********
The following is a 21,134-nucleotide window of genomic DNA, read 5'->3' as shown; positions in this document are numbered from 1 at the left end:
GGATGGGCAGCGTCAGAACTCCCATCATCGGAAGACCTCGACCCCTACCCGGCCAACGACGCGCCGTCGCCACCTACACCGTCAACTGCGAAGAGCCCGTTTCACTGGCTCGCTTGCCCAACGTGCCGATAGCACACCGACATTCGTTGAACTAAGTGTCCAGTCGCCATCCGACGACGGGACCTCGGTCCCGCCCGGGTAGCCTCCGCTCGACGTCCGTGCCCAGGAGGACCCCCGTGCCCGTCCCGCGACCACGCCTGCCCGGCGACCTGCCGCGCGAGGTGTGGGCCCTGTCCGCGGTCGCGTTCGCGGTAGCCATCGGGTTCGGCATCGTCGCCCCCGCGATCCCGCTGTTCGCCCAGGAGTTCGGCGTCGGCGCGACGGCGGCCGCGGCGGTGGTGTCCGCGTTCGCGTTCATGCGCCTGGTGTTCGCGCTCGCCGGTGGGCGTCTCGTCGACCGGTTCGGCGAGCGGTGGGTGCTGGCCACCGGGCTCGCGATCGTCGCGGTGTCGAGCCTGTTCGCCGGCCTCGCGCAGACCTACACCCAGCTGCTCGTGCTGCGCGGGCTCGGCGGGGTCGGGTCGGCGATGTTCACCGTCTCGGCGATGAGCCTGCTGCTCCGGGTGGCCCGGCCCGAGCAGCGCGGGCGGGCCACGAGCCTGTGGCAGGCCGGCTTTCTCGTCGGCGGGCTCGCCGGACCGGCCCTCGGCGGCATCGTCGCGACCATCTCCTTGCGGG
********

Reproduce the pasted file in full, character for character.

The following is a 21,134-nucleotide window of genomic DNA, read 5'->3' as shown; positions in this document are numbered from 1 at the left end:
GGATGGGCAGCGTCAGAACTCCCATCATCGGAAGACCTCGACCCCTACCCGGCCAACGACGCGCCGTCGCCACCTACACCGTCAACTGCGAAGAGCCCGTTTCACTGGCTCGCTTGCCCAACGTGCCGATAGCACACCGACATTCGTTGAACTAAGTGTCCAGTCGCCATCCGACGACGGGACCTCGGTCCCGCCCGGGTAGCCTCCGCTCGACGTCCGTGCCCAGGAGGACCCCCGTGCCCGTCCCGCGACCACGCCTGCCCGGCGACCTGCCGCGCGAGGTGTGGGCCCTGTCCGCGGTCGCGTTCGCGGTAGCCATCGGGTTCGGCATCGTCGCCCCCGCGATCCCGCTGTTCGCCCAGGAGTTCGGCGTCGGCGCGACGGCGGCCGCGGCGGTGGTGTCCGCGTTCGCGTTCATGCGCCTGGTGTTCGCGCTCGCCGGTGGGCGTCTCGTCGACCGGTTCGGCGAGCGGTGGGTGCTGGCCACCGGGCTCGCGATCGTCGCGGTGTCGAGCCTGTTCGCCGGCCTCGCGCAGACCTACACCCAGCTGCTCGTGCTGCGCGGGCTCGGCGGGGTCGGGTCGGCGATGTTCACCGTCTCGGCGATGAGCCTGCTGCTCCGGGTGGCCCGGCCCGAGCAGCGCGGGCGGGCCACGAGCCTGTGGCAGGCCGGCTTTCTCGTCGGCGGGCTCGCCGGACCGGCCCTCGGCGGCATCGTCGCGACCATCTCCTTGCGGG